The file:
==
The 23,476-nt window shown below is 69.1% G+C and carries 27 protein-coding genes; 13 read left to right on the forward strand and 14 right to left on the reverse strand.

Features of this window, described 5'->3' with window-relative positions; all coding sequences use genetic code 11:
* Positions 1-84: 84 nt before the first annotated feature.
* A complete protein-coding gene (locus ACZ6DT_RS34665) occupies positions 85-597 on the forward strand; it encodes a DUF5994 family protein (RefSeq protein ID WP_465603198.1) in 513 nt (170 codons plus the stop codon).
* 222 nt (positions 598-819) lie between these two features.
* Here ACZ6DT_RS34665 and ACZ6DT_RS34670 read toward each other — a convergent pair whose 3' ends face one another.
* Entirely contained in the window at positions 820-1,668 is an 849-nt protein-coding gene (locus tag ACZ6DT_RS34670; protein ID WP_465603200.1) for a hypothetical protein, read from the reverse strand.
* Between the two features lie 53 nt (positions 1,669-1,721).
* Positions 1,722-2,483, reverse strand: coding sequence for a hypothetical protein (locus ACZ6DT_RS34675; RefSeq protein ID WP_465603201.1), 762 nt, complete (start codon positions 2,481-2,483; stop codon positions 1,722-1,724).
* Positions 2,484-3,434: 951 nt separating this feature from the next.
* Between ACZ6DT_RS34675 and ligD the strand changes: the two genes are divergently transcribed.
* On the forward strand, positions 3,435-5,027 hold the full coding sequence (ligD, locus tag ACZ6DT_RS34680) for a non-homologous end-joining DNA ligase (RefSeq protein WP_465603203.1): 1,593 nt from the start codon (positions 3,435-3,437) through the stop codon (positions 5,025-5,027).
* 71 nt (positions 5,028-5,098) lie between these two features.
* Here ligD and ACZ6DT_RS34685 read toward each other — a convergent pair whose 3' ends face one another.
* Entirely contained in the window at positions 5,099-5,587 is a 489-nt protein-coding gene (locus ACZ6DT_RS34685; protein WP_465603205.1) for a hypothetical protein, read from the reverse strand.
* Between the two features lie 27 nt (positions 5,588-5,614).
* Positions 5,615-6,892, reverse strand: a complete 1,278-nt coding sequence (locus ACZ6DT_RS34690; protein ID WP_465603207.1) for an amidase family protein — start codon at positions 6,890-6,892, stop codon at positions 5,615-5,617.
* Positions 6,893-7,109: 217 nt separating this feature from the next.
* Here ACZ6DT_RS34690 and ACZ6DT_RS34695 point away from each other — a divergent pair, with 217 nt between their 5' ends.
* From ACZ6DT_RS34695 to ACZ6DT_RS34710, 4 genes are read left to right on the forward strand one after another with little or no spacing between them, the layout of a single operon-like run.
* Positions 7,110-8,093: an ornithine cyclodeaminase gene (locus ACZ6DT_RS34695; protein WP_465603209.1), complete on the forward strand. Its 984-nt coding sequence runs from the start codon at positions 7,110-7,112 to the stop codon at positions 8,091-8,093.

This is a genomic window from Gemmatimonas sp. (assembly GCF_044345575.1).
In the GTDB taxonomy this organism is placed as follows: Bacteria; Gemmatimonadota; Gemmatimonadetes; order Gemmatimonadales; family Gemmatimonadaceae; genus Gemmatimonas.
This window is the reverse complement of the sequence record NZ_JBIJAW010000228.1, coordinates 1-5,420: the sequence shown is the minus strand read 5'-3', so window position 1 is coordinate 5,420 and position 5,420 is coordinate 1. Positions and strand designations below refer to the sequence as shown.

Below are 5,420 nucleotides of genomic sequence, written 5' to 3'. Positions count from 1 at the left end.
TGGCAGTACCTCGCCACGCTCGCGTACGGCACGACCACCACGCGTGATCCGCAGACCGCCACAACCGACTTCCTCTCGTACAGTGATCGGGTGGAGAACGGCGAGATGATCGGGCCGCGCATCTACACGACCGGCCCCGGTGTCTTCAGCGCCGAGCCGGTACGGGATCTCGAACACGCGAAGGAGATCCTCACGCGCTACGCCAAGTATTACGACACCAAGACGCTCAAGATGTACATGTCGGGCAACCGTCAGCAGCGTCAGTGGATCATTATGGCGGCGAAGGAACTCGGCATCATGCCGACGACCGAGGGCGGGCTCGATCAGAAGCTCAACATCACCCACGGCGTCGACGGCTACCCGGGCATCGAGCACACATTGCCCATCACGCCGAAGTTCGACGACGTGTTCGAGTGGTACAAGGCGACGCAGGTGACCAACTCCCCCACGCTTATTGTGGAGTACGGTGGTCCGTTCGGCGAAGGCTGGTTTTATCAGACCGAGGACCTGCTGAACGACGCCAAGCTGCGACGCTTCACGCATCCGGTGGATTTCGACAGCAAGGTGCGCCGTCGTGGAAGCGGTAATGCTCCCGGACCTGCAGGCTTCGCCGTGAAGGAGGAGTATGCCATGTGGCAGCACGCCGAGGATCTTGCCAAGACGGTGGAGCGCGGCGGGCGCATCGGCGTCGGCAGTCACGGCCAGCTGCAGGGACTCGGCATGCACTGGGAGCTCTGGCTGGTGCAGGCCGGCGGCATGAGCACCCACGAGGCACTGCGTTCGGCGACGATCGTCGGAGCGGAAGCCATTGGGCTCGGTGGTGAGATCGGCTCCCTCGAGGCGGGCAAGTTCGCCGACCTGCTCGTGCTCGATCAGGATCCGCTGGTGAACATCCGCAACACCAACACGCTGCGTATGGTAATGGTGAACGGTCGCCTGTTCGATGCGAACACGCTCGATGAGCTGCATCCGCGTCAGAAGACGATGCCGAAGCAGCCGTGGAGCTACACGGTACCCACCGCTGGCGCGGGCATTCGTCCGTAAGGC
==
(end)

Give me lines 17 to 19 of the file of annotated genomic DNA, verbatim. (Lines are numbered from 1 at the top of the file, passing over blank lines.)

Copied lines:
* Positions 5,615-6,892, reverse strand: a complete 1,278-nt coding sequence (locus ACZ6DT_RS34690; protein ID WP_465603207.1) for an amidase family protein — start codon at positions 6,890-6,892, stop codon at positions 5,615-5,617.
* Positions 6,893-7,109: 217 nt separating this feature from the next.
* Here ACZ6DT_RS34690 and ACZ6DT_RS34695 point away from each other — a divergent pair, with 217 nt between their 5' ends.